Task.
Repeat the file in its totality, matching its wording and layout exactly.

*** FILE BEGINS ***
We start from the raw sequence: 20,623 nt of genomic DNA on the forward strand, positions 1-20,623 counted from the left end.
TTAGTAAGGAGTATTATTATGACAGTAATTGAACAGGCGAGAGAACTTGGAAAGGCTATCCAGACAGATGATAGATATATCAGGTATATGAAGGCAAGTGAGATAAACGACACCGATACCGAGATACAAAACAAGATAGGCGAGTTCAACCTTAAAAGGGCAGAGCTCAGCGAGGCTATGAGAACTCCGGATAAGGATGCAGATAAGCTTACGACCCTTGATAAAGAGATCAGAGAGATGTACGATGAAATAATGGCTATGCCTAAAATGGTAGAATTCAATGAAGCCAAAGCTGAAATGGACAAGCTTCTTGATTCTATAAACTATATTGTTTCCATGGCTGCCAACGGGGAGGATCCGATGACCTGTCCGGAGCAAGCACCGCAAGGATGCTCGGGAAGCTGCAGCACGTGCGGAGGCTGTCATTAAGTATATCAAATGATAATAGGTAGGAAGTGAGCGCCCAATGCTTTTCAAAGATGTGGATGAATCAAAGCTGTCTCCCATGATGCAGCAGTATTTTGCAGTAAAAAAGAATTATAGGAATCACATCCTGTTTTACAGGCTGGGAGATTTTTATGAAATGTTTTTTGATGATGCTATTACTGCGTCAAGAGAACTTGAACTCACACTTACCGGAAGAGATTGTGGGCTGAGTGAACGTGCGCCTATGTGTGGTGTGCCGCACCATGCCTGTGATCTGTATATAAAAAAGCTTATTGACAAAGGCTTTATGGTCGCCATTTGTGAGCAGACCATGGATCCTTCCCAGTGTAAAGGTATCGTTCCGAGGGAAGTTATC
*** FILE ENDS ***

We start from the raw sequence: 20,623 nt of genomic DNA on the forward strand, positions 1-20,623 counted from the left end.
TTAGTAAGGAGTATTATTATGACAGTAATTGAACAGGCGAGAGAACTTGGAAAGGCTATCCAGACAGATGATAGATATATCAGGTATATGAAGGCAAGTGAGATAAACGACACCGATACCGAGATACAAAACAAGATAGGCGAGTTCAACCTTAAAAGGGCAGAGCTCAGCGAGGCTATGAGAACTCCGGATAAGGATGCAGATAAGCTTACGACCCTTGATAAAGAGATCAGAGAGATGTACGATGAAATAATGGCTATGCCTAAAATGGTAGAATTCAATGAAGCCAAAGCTGAAATGGACAAGCTTCTTGATTCTATAAACTATATTGTTTCCATGGCTGCCAACGGGGAGGATCCGATGACCTGTCCGGAGCAAGCACCGCAAGGATGCTCGGGAAGCTGCAGCACGTGCGGAGGCTGTCATTAAGTATATCAAATGATAATAGGTAGGAAGTGAGCGCCCAATGCTTTTCAAAGATGTGGATGAATCAAAGCTGTCTCCCATGATGCAGCAGTATTTTGCAGTAAAAAAGAATTATAGGAATCACATCCTGTTTTACAGGCTGGGAGATTTTTATGAAATGTTTTTTGATGATGCTATTACTGCGTCAAGAGAACTTGAACTCACACTTACCGGAAGAGATTGTGGGCTGAGTGAACGTGCGCCTATGTGTGGTGTGCCGCACCATGCCTGTGATCTGTATATAAAAAAGCTTATTGACAAAGGCTTTATGGTCGCCATTTGTGAGCAGACCATGGATCCTTCCCAGTGTAAAGGTATCGTTCCGAGGGAAGTTATC